Following the controversial re-election of President Daniel Ortega in Nicaragua, there have massively violent clashes between his supporters and opponents throughout the country, which have even resulted in four people being shot dead in the northern part of the country, as reported by the police.
Opposition candidate – Fabio Gadea – has declared the resultof this election as fraud. Though official results have given the ruling Sandinista party a majority with almost 63% vote whereas the opposition Liberal Independent party a 31% vote.
The election observers of the European Union have questioned the transparency of this vote with the head of head of the EU mission Luis Yanez-Barnuevo stating that ‘There is no doubt Mr Ortega and the Sandinistas won the elections, But I am not saying that they won cleanly and transparently, because we don’t know what would have happened without all these tricks and ruses.
In the post-election violence which happened in two northern towns, three opposition supporters were shot dead in the town of San Jose de Cusmapa near the border with Honduras, while a Sandinista activist was killed in Siuna on the Atlantic coast. Also, reported clashes happened between the government and the opposition supporters in the capital city, Managua.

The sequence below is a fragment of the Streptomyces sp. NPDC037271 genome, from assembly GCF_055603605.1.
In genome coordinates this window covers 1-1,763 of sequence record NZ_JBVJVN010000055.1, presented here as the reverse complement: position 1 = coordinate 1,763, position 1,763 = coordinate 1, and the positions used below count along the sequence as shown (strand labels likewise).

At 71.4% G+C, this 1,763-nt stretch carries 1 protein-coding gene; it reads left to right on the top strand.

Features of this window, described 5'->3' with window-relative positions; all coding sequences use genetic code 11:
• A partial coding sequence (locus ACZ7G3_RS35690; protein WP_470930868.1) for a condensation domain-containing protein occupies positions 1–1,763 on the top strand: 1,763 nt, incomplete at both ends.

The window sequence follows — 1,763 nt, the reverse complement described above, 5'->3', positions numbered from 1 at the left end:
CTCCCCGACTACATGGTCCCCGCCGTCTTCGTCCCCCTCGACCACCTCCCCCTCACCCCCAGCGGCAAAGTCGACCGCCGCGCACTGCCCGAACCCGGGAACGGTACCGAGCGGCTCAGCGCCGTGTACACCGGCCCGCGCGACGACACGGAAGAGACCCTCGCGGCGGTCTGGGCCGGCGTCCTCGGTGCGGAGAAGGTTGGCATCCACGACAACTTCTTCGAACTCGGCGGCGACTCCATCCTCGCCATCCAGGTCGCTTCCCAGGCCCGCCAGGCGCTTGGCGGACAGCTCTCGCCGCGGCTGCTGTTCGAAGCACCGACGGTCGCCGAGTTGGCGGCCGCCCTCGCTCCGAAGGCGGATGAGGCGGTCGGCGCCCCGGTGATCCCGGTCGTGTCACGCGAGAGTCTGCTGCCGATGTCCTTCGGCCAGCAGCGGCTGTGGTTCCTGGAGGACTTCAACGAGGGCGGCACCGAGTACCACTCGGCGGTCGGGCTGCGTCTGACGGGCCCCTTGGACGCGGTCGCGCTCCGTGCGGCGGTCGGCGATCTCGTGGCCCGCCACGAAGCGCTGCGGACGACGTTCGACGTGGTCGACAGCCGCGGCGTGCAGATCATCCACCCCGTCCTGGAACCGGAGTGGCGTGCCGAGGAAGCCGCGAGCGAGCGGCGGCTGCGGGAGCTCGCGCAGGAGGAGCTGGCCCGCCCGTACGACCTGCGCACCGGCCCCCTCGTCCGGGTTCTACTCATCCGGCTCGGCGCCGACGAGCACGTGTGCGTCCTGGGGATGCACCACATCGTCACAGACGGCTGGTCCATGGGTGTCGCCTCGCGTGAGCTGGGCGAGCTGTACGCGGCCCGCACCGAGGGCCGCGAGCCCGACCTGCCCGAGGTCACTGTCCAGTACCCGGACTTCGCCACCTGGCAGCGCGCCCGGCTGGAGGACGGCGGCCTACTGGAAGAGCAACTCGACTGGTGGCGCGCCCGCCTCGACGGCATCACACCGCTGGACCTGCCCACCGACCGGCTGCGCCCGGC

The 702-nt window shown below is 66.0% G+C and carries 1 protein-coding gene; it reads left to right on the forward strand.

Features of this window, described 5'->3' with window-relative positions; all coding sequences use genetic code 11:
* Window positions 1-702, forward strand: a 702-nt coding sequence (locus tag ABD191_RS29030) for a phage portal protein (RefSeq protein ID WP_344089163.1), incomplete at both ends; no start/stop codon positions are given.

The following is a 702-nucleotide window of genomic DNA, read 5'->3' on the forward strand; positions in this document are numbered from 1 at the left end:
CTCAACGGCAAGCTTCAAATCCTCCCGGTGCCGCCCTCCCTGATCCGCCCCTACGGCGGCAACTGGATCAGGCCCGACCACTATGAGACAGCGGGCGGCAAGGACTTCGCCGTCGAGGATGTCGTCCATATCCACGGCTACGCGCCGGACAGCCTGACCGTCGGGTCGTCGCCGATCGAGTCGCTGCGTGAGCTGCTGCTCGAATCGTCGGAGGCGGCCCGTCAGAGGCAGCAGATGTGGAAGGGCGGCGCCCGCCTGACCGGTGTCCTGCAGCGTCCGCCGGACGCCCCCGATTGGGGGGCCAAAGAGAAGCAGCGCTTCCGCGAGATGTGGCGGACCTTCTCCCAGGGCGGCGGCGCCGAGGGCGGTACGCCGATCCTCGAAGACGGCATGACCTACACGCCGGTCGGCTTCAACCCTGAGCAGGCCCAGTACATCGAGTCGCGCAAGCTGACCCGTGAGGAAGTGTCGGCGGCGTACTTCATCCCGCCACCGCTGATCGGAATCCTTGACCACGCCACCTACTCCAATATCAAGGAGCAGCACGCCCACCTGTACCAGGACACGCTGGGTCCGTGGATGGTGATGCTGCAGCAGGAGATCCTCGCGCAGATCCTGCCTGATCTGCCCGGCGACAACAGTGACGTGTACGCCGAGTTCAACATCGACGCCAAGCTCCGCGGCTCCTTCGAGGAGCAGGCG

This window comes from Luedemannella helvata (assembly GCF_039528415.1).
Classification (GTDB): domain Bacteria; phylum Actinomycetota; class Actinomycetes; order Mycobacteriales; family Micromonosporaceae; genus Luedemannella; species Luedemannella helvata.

As claimed by the police, also forty six officers have been injured in the due course of handling the post-election violence across the country.
President Ortega has urged the opponents to accept their defeat. He was able to stand for re-election after the Sandinista-controlled Supreme Court recently overturned a ban on serving consecutive terms in the top office, a move the opposition condemned as illegal. He previously ruled Nicaragua for 11 years after leading the Sandinista revolution that overthrew dictator Anastasio Somoza in 1979.
He returned to power in elections in 2006 after three failed attempts.
However, in 1984 when he was democratically elected the president of the country for the first time, then also he was alleged of electoral malpractices by his opponents though most international observers recognised the vote as generally free and fair.
Report by Indrani Chowdury